Keywords: cost asymmetry,optimal punishments,outsider,repeated game,tacit collusion,outsider JEL classification code: C73,D43,L13
    Date: 2018–05
  5. By: Aya Elewa (Paris School of Economics)
    Abstract: Assuming a double heterogeneity; within industry firm heterogeneity and within firm product heterogeneity, this paper investigates how multiproduct firms respond to tougher competition and greater market size across destinations. Building a theoretical model where monopolistically competitive and oligopolistic firms coexist in the same market, the paper studies how an increase in market size affects both types of firms’ behavior. The model shows that the final impact of bigger market size on the product-mix of multiproduct firms depends on the level of fixed entry costs. For low level of entry costs, big firms increase their product-mix when they export to larger markets as they benefit from scope economies. Yet, when fixed costs are prohibitive, a larger market induces firms to skew their export sales toward their core product. Very strong confirmation of this non-monotonic effect of market size was found for Egyptian exporters across export market destinations.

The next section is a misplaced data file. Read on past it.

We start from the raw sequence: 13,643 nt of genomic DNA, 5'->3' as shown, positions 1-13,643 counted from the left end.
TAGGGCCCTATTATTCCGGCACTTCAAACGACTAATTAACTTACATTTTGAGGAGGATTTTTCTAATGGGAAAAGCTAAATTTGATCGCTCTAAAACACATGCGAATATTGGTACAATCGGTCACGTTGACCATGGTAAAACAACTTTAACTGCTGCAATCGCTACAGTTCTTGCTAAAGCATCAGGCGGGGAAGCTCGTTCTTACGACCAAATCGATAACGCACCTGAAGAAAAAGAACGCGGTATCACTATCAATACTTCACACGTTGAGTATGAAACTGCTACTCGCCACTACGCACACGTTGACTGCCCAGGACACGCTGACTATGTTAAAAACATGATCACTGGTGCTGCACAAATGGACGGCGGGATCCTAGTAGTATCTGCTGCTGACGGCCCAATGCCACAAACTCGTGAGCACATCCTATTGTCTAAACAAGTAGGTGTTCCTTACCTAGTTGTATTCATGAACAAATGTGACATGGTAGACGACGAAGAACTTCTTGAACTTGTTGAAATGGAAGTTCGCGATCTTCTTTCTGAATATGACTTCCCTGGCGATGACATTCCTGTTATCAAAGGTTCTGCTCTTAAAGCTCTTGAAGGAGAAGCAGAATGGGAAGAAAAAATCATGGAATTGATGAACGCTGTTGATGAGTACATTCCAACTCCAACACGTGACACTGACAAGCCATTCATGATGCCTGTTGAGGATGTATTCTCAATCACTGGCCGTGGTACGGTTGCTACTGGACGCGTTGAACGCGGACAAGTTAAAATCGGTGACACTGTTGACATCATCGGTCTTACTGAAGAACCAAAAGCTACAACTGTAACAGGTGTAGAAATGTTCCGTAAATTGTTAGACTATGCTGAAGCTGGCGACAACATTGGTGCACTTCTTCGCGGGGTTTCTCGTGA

Date: 2018–10–28
  6. By: Rey Dang (LaRGE Research Center, Université de Strasbourg); L’Hocine Houanti; Krishna Reddy; Michel Simioni
    Abstract: We investigate the relation between board gender diversity and firm profitability using the control function (CF) approach recently suggested by Wooldridge (2015). The CF method takes account of the problem of endogenous explanatory variables that have potential to bias the results. Using a sample of firms that made up the S&P 500 over the period 2004-2015, we find that the presence of women on corporate boards (measured either by the percentage of female directors on corporate boards or the Blau index of heterogeneity) has a positive and significant (at the 1% level) effect on firm profitability (measured by the return on assets). We compare our results to more traditional approaches (such as pooled OLS or the fixed-effects model). Through this study, we shed light on the effect of women on corporate boards on firm performance, as it is still a controversial issue (Post and Byron, 2015).